Commentary

Is ezetimibe/simvastatin no better than simvastatin alone? Lessons learned and clinical implications

Interpreting the ENHANCE trial

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The Ezetimibe and Simvastatin in Hypercholesterolemia Enhances Atherosclerosis Regression (ENHANCE) trial 1 was probably the most widely publicized clinical study of the past decade. How did a 720-patient imaging trial with a neutral result in patients with severe hypercholesterolemia rise to a level warranting massive media attention, a congressional investigation, and a recommendation to curtail the use of a drug widely used to reduce levels of low-density-lipoprotein cholesterol (LDL-C)?

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The reaction to the ENHANCE trial reveals more about the political climate and the relationship between the pharmaceutical industry and the American public than it does about the effects of ezetimibe (available combined with simvastatin as Vytorin and by itself as Zetia) on the progression of atherosclerosis.

SOME SELF-DISCLOSURE

Before I discuss the clinical implications of the ENHANCE trial, I must describe both my financial conflicts and intellectual biases. I am a paid consultant, speaker, and researcher on behalf of Merck/Schering-Plough, the sponsor of the ENHANCE trial. I was a principal investigator in the first phase II trial of ezetimibe and have conducted more than 10 clinical trials of either ezetimibe or ezetimibe/simvastatin. I also have been a strong advocate for imaging trials to assist in the clinical development of novel therapeutic agents and to support regulatory approval.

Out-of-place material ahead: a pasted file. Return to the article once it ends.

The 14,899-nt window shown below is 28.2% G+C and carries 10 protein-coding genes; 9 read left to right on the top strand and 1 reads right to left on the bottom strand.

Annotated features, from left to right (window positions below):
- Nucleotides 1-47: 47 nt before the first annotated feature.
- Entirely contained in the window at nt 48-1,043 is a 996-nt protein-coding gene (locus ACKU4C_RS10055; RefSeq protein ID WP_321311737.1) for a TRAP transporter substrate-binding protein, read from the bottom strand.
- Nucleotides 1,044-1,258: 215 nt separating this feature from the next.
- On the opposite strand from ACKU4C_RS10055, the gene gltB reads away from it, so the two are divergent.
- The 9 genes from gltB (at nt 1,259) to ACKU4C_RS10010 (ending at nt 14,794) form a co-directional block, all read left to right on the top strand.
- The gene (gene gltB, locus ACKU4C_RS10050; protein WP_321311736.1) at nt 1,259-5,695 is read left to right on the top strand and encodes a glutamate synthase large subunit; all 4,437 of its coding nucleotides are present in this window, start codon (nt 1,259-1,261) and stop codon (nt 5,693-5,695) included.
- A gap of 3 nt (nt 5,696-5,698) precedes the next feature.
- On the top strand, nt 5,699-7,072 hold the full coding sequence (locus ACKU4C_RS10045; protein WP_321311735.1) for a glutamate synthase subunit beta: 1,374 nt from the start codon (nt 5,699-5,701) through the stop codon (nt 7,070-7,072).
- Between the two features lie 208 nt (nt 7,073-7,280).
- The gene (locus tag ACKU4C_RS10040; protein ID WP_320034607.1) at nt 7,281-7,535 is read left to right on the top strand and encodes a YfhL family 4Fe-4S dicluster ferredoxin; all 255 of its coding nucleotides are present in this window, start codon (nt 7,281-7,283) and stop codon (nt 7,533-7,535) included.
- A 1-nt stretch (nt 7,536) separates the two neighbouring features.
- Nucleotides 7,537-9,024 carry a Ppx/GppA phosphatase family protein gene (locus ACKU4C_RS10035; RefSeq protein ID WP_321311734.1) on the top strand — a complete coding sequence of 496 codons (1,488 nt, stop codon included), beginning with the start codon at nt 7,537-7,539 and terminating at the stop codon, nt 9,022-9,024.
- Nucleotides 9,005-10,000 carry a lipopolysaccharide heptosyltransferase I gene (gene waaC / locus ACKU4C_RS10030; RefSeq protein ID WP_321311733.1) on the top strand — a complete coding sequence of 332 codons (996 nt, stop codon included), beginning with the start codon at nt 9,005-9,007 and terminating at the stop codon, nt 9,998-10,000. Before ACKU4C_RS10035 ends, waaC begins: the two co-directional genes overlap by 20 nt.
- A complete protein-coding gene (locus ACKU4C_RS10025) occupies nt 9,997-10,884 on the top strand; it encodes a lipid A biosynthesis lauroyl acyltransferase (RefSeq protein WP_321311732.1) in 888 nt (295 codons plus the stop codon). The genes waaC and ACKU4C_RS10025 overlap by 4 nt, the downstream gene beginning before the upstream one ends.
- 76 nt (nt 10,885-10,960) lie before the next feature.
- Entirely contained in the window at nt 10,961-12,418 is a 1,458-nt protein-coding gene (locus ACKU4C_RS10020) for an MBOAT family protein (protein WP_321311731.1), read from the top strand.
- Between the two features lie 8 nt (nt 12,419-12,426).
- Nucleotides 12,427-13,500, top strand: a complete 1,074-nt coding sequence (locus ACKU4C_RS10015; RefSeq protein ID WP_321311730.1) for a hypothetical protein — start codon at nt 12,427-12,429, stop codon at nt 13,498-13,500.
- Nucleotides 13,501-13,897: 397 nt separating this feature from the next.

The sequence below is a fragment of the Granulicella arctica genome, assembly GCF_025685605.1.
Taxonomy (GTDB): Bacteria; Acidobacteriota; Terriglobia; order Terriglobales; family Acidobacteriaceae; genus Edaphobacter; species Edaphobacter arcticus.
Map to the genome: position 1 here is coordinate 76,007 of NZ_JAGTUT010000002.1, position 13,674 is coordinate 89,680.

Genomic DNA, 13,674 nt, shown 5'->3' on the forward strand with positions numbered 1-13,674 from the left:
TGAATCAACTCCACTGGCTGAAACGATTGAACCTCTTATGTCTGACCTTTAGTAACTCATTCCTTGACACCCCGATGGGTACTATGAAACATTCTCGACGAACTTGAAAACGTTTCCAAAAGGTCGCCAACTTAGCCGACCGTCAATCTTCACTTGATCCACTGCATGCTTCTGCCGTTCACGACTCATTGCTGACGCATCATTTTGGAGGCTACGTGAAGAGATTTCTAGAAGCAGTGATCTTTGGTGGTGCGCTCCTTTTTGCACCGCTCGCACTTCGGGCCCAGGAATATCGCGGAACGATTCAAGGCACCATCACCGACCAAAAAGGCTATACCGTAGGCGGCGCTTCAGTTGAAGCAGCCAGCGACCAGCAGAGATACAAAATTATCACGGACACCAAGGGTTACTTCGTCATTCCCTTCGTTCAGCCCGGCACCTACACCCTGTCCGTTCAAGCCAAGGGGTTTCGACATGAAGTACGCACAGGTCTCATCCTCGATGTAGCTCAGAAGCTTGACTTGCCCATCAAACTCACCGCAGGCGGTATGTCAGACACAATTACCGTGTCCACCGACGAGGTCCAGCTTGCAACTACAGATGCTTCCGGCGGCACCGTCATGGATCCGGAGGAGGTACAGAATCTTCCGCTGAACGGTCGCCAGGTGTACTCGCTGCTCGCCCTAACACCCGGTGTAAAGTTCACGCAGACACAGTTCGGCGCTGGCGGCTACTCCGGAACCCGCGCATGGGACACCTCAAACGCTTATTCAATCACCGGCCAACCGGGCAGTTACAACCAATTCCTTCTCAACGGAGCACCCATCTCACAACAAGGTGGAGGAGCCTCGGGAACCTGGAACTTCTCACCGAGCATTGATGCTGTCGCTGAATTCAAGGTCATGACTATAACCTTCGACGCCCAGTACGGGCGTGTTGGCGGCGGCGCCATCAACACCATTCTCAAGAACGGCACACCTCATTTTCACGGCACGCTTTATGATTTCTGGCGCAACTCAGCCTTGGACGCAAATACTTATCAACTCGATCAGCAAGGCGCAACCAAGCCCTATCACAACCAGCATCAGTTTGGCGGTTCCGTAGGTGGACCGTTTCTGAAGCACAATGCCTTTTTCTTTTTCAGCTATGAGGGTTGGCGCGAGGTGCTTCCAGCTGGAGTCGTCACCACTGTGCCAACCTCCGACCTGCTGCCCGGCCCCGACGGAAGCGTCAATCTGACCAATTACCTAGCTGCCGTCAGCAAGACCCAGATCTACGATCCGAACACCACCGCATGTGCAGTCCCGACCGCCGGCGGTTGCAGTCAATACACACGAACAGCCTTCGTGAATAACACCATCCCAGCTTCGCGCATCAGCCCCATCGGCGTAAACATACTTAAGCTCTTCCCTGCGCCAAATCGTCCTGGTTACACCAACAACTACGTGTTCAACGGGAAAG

Therefore, I believe that the thickness of the intima and media layers of the carotid arteries is a useful surrogate to evaluate the potential antiatherosclerotic effects of drugs (more on this topic below). Also, I believe that the LDL-C-lowering hypothesis has been proven: ie, that all drugs that lower LDL-C safely, without off-target adverse effects, should reduce cardiovascular events. I support the goal levels of LDL-C and non-high-density-lipoprotein cholesterol set by the National Cholesterol Education Program’s third Adult Treatment Panel (ATP III) guidelines, 2,3 which specify LDL-C targets rather than the use of specific drugs. In spite of these conflicts and potential biases, I believe I have always served the best interests of patient care.

HISTORY OF THE ENHANCE TRIAL

The ENHANCE trial was designed in early 2000 by John J. Kastelein, MD, PhD, one of the most prominent clinical trialists in lipidology, 4 and the protocol was finalized in April 2002. The trial was designed to evaluate the effects of two regimens: ezetimibe 10 mg plus simvastatin 80 mg vs simvastatin 80 mg (Zocor) in 720 patients with familial hypercholesterolemia and an LDL-C level of at least 210 mg/dL after stopping all lipid therapies. In fact, after the placebo run-in period, the mean total cholesterol value was 400 mg/dL, and the mean LDL-C value was about 318 mg/dL.

The end point defined as the mean of six measurements

The primary end point was the change in the thickness of the intima and media layers of the carotid arteries over a 2-year period, measured by ultrasonography. A composite measure was used: the mean of the thicknesses in the far walls of the right and left common carotid arteries, the right and left carotid bulbs, and the right and left internal carotid arteries. Secondary end points included the change in the mean maximal carotid artery intima-media thickness (ie, the thickest of the six baseline measurements), the proportion of participants who developed new carotid artery plaque (defined arbitrarily as an intima-media thickness > 1.3 mm), and changes in the mean of the intima-media thickness of the six carotid sites plus the common femoral arteries.

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